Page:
Jalan Bukit Bintang. the street that never sleeps


  • Focus
  • Saturday, 19 Dec 2015

A portrait artist painting a picture of a child.

JALAN Bukit Bintang, located in the heart of Kuala Lumpur, is a hotspot for tourists and locals alike.

The trendy shopping and entertainment district has no shortage of restaurants, bars and nightclubs as well as shopping centres and five-star hotels, all helping to draw in the crowds.

Aside from the usual heavy traffic during peak hours, shoppers carrying bags and visitors sightseeing are some of the typical sights in the area as night begins to fall.

Bright, almost blinding, neon billboards advertising the latest products light up the night sky, and the area only gets more vibrant as buskers and roadside traders take to the streets.

One must pay RM3 to take a photo of this couple who are covered in gold paint.
One must pay RM3 to take a photo of this couple who are covered in gold paint

Traders set up stalls to sell everything from home-made handicraft featuring Kuala Lumpur’s iconic landmarks to glow sticks.

Some are also seen making ends meet by displaying their goods on the pavement, calling for pedestrians to look at their products.

Taking a stroll down the crowded street on a Tuesday night, I saw creative artists and energetic buskers working hard to entertain the crowd.

A couple who had painted themselves in gold were a source of entertainment for the people near the Bukit Bintang Monorail station. Of course, one is required to drop RM3 into their coin bucket if you want to take pictures of them.

Disabled buskers in wheelchairs were seen carrying mobile speaker systems as they entertained the crowd with jazz tunes and oldies.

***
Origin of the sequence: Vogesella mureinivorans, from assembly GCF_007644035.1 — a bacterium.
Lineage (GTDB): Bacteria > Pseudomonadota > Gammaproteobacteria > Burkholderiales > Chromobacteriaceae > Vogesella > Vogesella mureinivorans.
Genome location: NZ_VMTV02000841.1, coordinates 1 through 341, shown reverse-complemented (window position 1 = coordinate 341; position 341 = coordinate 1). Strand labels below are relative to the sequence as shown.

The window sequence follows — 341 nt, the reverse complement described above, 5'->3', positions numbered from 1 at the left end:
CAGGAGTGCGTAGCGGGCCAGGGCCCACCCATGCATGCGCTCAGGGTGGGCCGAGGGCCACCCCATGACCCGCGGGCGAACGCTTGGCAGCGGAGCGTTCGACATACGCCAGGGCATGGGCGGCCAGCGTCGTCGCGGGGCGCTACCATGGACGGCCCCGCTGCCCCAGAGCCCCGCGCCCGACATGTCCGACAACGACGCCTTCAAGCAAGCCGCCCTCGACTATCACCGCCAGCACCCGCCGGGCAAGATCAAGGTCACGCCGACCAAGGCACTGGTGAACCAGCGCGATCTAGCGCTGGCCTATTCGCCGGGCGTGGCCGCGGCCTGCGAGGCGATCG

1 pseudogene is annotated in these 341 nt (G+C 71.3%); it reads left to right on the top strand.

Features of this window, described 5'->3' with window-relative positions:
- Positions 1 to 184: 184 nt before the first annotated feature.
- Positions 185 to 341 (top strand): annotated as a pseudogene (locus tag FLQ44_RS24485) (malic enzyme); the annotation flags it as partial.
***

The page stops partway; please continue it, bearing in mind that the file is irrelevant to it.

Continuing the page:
A portrait artist sketching a picture of a child.
A man selling handmade handicraft which make perfect souvenirs

Artists also took to the streets with pride, showing of their creativity in order to earn a living.

With only pencils and markers, portrait artists pulled off marvels, drawing portraits based on photos provided by customers.

Henna artists also featured a range of designs for customers to choose from.

To my surprise, I managed to find branded glasses and watches being sold at rock-bottom prices on the streets.

This is something that international tourists should take note of as some products are believed to be fake.

Because of the high volume of visitors to the area, one should be cautious of pick pockets and snatch thieves.

Getting to Jalan Bukit Bintang is easy with ground and rail transport.

Jalan Bukit Bintang is still crowded with people and traffic is heavy around 10pm.
Jalan Bukit Bintang is still crowded with people and traffic is heavy around 10pm.

Since some of the areas in Jalan Bukit Bintang are being developed, I found that the place was less lively than it used to be.

Some of the buskers and traders, whose usual location was taken up by development, had spilled over to Jalan Sultan Ismail and other smaller roads.

The street is busier during weekends with more buskers.

At about 11pm on a weekday, the crowd started to thin.

A trader selling glow toys at the roadside.
A trader selling glow toys at the roadside.
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